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Honolulu COVID quarantine sites will transition to affordable housing, city officials say

The City and County of Honolulu is phasing out its isolation-quarantine facilities for COVID-19 patients on Oahu due to a drop in demand.

City officials said the number of rooms needed for isolation-quarantine dropped from 58 in January to less than five by mid-March, and that as of Wednesday, only two individuals remained at Harbor Arms, one of its two facilities.

Due to the decreased need, the city will no longer be using the Harbor Arms in Aiea and West Loch Modular building in Ewa Beach as COVID isolation-quarantine facilities, officials said. Instead, the facilities will be used for their original purpose — to provide affordable housing for low-income residents.

West Loch, which has been vacant since the end of February, will be ready to welcome its first residents on April 1. Harbor Arms will continue to house two occupants before transitioning to affordable housing.

Mayor Rick Blangiardi thanked the city’s non-profit partners Aloha United Way, Banquet Solutions Hawaii, and North Shore Mental Health for their services.

“With their help, along with the hard work from multiple City departments, we were able to continue services at Harbor Arms when statewide coordinated ISO/Q operations by the State of Hawaii ceased operations in December,” said Blangiardi in a news release. “We were even able to stand up an additional ISO/Q facility at West Loch on short notice when nearly 300 COVID-19 patients were filling up our hospital beds each day at the end of January. This entire ISO/Q effort between our contract service providers and City departments is an example of teamwork at its finest.”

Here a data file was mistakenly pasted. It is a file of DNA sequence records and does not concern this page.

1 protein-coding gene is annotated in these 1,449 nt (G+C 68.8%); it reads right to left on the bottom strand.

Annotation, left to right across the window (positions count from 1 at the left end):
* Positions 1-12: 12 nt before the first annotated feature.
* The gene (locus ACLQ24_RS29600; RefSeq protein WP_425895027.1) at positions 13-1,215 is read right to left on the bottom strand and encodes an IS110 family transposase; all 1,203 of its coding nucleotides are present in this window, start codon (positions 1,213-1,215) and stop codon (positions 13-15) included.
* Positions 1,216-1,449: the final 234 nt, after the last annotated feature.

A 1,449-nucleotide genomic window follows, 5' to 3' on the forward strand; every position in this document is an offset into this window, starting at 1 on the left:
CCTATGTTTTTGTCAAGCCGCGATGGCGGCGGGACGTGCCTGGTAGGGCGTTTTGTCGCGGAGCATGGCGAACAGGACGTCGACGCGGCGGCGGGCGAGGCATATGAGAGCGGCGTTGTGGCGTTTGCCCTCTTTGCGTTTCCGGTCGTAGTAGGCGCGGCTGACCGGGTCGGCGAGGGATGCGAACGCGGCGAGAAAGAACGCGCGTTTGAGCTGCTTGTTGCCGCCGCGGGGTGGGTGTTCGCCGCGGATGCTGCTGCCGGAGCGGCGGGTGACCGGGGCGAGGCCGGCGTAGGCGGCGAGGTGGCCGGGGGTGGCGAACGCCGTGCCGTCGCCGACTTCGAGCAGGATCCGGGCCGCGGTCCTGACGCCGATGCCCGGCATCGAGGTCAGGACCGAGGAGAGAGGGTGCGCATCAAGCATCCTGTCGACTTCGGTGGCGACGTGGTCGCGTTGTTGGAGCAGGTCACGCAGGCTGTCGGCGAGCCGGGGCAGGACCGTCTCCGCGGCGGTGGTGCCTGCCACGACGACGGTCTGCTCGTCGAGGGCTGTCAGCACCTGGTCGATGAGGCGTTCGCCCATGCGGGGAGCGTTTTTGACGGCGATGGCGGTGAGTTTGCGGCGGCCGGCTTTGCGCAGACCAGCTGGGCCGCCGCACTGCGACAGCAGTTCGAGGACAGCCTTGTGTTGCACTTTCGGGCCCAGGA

Honolulu County took over operations of Harbor Arms on Jan. 1 after the state handed over responsibility for providing them over to counties in Hawaii. It opened the West Loch isolation-quarantine facility Jan. 31.

Over the past three months, the county was able to provide isolation-quarantine accommodations for over 215 Oahu individuals and families who otherwise did not have a safe place to do so.

Officials said the city is prepared to open up a COVID isolation-quarantine facility at its Resource Center in Iwilei should the need for one arise in the future. The facility would offer 27 units at the former Montgomery Motors location.

“The City will continue to monitor current and future conditions and consult with our leaders in healthcare as we navigate the changing COVID-19 pandemic,” officials said in the news release. “Residents are encouraged to prioritize good public health practices, get vaccinated and boosted to prevent the further spread of COVID-19.”

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